St Clement's Church was originally built in the 12th century. It is entered through a porch on the north side.
It was enlarged not long after with the addition of a narrow southern aisle with an arcade of Early English arches, shown below.
The Royal Arms are of George III, dated 1800, and hang over the chancel arch.
This brass has been removed from the floor and mounted on the wall. It depicts John and Margaret Ips, and can be dated to c.1526.
The font is unusual and dates from c.1300. It has a bowl of Purbeck marble which is supported on a plinth and base of Caen stone. The supporting columns have carved capitals depicting men, beasts and foliage.
Here is a view of this exquisite interior from the Georgian Minstrel's Gallery. The pews were painted pink to restore the church to a period presentation by the Rank Film Organisation for filming "Dr. Syn" in 1963. They had been battleship grey prior to the repainting.
Here is a closer view of the chancel. The altar rails date from the time of Queen Anne and the wooden panelled altar piece is 17th century work.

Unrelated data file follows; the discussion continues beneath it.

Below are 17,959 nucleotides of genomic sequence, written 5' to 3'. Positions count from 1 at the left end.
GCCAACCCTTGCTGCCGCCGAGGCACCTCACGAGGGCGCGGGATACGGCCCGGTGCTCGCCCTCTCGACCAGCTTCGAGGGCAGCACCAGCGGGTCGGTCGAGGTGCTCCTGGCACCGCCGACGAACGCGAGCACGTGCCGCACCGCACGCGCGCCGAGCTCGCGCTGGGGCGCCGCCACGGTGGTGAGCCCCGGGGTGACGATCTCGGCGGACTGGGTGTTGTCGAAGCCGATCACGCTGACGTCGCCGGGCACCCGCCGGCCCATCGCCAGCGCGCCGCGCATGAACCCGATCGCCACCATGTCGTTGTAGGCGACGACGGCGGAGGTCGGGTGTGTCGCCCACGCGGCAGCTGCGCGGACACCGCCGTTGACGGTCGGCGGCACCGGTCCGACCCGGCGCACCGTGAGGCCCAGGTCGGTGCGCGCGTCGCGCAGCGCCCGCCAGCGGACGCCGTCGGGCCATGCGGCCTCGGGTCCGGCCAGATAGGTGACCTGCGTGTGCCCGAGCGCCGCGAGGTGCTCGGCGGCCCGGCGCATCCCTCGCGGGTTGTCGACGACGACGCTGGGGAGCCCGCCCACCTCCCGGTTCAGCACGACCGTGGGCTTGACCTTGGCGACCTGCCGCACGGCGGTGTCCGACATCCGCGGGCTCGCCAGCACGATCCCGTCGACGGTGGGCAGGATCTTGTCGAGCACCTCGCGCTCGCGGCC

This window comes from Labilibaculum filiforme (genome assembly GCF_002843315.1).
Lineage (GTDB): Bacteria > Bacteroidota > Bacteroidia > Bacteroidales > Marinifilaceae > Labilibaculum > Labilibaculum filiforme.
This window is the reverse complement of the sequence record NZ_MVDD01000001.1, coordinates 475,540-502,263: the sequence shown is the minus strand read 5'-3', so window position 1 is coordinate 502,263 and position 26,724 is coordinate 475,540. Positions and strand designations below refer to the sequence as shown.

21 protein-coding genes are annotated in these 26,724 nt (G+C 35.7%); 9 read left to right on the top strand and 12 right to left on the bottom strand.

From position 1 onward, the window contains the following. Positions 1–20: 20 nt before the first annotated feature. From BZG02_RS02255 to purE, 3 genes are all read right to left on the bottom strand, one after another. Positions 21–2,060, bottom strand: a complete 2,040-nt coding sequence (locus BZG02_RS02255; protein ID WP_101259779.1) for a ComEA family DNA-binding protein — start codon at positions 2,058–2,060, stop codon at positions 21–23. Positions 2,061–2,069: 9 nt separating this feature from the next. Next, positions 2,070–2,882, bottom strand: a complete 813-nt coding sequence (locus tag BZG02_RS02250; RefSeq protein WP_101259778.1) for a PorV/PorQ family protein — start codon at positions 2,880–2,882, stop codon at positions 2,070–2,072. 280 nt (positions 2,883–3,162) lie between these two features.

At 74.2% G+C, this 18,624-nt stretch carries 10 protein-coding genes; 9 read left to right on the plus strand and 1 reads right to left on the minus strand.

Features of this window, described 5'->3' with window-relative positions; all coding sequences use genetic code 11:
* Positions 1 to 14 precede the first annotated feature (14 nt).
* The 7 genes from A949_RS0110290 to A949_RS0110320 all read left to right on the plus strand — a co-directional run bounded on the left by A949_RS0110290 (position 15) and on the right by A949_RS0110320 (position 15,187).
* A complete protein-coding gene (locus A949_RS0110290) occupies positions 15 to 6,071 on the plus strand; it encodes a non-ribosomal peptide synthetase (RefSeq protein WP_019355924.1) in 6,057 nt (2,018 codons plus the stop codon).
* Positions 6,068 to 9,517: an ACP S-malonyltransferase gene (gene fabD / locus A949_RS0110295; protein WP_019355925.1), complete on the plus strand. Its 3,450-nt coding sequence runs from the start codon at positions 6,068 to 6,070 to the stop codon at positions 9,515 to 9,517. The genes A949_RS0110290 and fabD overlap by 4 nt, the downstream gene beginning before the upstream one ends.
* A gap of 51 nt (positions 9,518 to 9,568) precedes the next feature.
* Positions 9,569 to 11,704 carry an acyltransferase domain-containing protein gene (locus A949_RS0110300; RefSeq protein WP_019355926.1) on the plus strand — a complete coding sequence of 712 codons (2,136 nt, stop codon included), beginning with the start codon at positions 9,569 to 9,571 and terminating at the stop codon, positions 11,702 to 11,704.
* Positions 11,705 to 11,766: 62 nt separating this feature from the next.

The nave has massive moulded tie beams and crown posts. The most westerly beam was cut through to allow for the insertion of a 14th century window. A slim piece of iron now bridges the gap left across the window.
The building has just one stained glass window, in the west wall of the north chapel. It is depicts Jesus as the Good Shepherd and is inscribed: "To the Glory of God this window was given to the Church of St Clement Old Romney by Thomas Hoyler Nov 18?86?".
Here is a final view of the church from the south west. The shingled 14th century tower contains three bells, 1684, 1505 and 1709. A notice in the base of the tower indicates that the bells are currently not safe to ring.
Visitors to this album since June 2003
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